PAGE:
Friday, September 7, 2007

Alaskan Brewing: Helping the Ocean One Beer at a Time

Brewers are just cool. I received this email from Alaskan Brewing Co, and love the whole idea of it - protect the ocean, have a beer (or, vice versa).
In doing their part to keep the Pacific coastline beautiful, Alaskan Brewing Company has decided to donate 1% of the proceeds from their new, surf-inspired IPA to the Coastal CODE, a non-profit initiative formed in partnership with the Ocean Foundation that supports clean, healthy oceans ( With additional support from the S.U.R.F. Club and Coastal Society at the University of Washington, Coastal CODE has already begun to make waves. From their grant to Tom Jones, an extreme sports enthusiast who is paddle surfing down the coast of California to raise awareness for a plastic-free ocean, to local beach clean-ups in the Pacific Northwest, Coastal CODE is making a difference in ocean conservation. For more information on the Coastal CODE and their current projects, please refer to the following press release or feel free to contact me at the numbers listed below.
With this in mind, I think I'll pick up an Alaskan IPA on the way home. As fate would have it, my wife, Tracy, is at the Alaskan brewery today passing off their award for our 2007 Winter Beer Festival, they took first with their Alaskan Winter Ale. Great brewery, great cause.

Their Press Release follows:

Helping the Ocean One Beer at a Time

JUNEAU, ALASKA (August 13, 2007) In 2006, poor water quality led to more than 25,000 beach closures or advisories throughout the country, 28 percent more than the previous year. Alaskan Brewing Co. wants to help reverse this alarming trend and is committing 1 percent of proceeds from its newly released Alaskan IPA to improve the health of the Pacific Ocean and coastlines in an initiative called the Coastal CODE (Clean Oceans Depend on Everyone).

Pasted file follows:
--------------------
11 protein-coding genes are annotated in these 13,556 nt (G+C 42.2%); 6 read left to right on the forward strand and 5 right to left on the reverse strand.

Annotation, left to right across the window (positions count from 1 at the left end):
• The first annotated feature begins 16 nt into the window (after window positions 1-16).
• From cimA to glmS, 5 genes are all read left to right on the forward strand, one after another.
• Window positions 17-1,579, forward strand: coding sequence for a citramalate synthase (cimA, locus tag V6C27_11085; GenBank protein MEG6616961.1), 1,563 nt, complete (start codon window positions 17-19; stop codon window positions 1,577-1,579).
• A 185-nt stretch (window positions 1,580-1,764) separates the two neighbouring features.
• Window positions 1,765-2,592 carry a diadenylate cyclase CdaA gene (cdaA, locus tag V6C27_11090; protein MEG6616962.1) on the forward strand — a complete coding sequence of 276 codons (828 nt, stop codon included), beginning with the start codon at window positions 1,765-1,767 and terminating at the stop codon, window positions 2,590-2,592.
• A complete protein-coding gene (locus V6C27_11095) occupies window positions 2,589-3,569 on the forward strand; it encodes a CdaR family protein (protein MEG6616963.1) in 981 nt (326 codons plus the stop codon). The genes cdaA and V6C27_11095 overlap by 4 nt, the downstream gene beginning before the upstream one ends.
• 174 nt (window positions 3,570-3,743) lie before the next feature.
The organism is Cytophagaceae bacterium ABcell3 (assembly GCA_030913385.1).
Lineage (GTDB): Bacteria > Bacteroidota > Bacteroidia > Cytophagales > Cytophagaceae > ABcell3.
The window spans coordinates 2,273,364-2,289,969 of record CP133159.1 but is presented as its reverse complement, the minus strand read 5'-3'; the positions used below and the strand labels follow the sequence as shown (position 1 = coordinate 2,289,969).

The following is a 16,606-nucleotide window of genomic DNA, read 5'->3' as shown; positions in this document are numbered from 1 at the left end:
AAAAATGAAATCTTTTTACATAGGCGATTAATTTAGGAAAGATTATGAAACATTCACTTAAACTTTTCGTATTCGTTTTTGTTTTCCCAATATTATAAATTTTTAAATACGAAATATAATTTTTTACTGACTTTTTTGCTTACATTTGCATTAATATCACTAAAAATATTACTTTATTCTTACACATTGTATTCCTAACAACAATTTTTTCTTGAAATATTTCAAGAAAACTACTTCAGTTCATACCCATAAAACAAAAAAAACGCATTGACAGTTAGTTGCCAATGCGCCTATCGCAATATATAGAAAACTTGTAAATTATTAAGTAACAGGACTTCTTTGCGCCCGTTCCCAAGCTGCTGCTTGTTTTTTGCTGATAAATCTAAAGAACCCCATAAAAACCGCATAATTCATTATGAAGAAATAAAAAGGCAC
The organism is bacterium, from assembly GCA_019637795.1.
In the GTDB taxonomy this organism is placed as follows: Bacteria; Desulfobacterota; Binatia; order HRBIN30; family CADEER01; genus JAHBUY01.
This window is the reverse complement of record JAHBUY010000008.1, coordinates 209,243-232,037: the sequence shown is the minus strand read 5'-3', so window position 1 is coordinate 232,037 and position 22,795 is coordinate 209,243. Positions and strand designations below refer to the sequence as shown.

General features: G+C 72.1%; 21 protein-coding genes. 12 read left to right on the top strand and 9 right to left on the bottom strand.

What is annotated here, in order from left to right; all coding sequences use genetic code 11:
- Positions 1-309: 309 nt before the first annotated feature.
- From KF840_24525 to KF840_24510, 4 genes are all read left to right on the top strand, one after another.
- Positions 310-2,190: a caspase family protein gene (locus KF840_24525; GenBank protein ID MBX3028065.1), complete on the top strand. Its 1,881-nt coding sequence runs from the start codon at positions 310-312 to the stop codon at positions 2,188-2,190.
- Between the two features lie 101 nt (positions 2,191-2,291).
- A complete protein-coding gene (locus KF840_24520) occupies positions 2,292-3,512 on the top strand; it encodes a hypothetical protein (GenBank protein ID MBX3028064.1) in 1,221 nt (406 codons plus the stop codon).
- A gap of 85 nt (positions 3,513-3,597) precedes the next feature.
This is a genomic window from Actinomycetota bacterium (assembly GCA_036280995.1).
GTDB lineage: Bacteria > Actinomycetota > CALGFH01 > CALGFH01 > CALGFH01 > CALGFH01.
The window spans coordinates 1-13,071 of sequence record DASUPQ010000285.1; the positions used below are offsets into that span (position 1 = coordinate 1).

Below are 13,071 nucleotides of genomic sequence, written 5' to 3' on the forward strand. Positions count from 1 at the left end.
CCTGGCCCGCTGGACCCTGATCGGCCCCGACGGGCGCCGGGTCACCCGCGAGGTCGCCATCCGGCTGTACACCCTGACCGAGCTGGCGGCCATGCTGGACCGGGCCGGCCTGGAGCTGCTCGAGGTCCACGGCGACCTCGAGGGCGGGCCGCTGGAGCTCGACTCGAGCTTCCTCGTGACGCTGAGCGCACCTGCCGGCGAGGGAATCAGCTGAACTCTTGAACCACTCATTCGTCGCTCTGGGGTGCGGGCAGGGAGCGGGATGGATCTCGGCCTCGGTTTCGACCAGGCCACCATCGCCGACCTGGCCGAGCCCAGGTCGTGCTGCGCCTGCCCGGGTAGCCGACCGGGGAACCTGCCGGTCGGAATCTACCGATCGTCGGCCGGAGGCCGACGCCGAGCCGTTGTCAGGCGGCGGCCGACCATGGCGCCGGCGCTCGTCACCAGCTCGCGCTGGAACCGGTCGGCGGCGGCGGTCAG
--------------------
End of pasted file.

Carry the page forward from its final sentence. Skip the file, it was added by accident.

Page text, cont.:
This unique initiative has launched, which provides insights on ocean preservation; information on volunteer opportunities; ways to donate to the fund; and information about how to apply for Coastal CODE grants for such activities as beach cleanups, water quality improvement and ocean conservation education.

“Big problems like ocean pollution can feel overwhelming, but if each of us does something small, together we can make a big difference,” said Marcy Larson, co-founder of Alaskan Brewing Co. in Juneau, Alaska. “We’re happy to do our part through the Coastal CODE and participating in beach cleanups. We chose ocean preservation because the ocean is such an important resource to us all.”

The small craft brewery is involving others, calling on ocean-minded organizations to help create the Coastal CODE, which began by surveying more than 500 Pacific Northwesterners about the Pacific Ocean. Nearly 100 percent of respondents said they are concerned about the health of the world’s oceans and more than 50 percent think the condition of the Pacific Ocean and western coastline is poor or at-risk.

The encouraging news is that 98.4 percent said they are willing to make at least one change to help improve the ocean. The resulting CODE of conduct was written from this unmistakable pattern of survey answers. It reads:

Walk, bike or sail to reduce emissions
Advocate for our ocean and coastlines
Eat sustainable seafood
Share your knowledge

In support of the Coastal CODE, Portland artist Spencer Reynolds donated his time and talent to illustrate the CODE’s message. His artwork was printed onto surfboards made from eco-friendly material called “Biofoam.” These limited-edition surfboards will be auctioned to raise money for the Coastal CODE Fund.

“This CODE has the potential to spread awareness of our ocean’s needs to people who care about this precious resource,” said Mark J. Spalding, president of The Ocean Foundation, a nonprofit group housing and advising the Coastal CODE Fund. “It’s refreshing to see a company take responsibility for the environment. The fact that the Coastal CODE initiative is so creative, fun and engaging is very exciting. This kind of leadership can help turn the tide in ocean conservation.”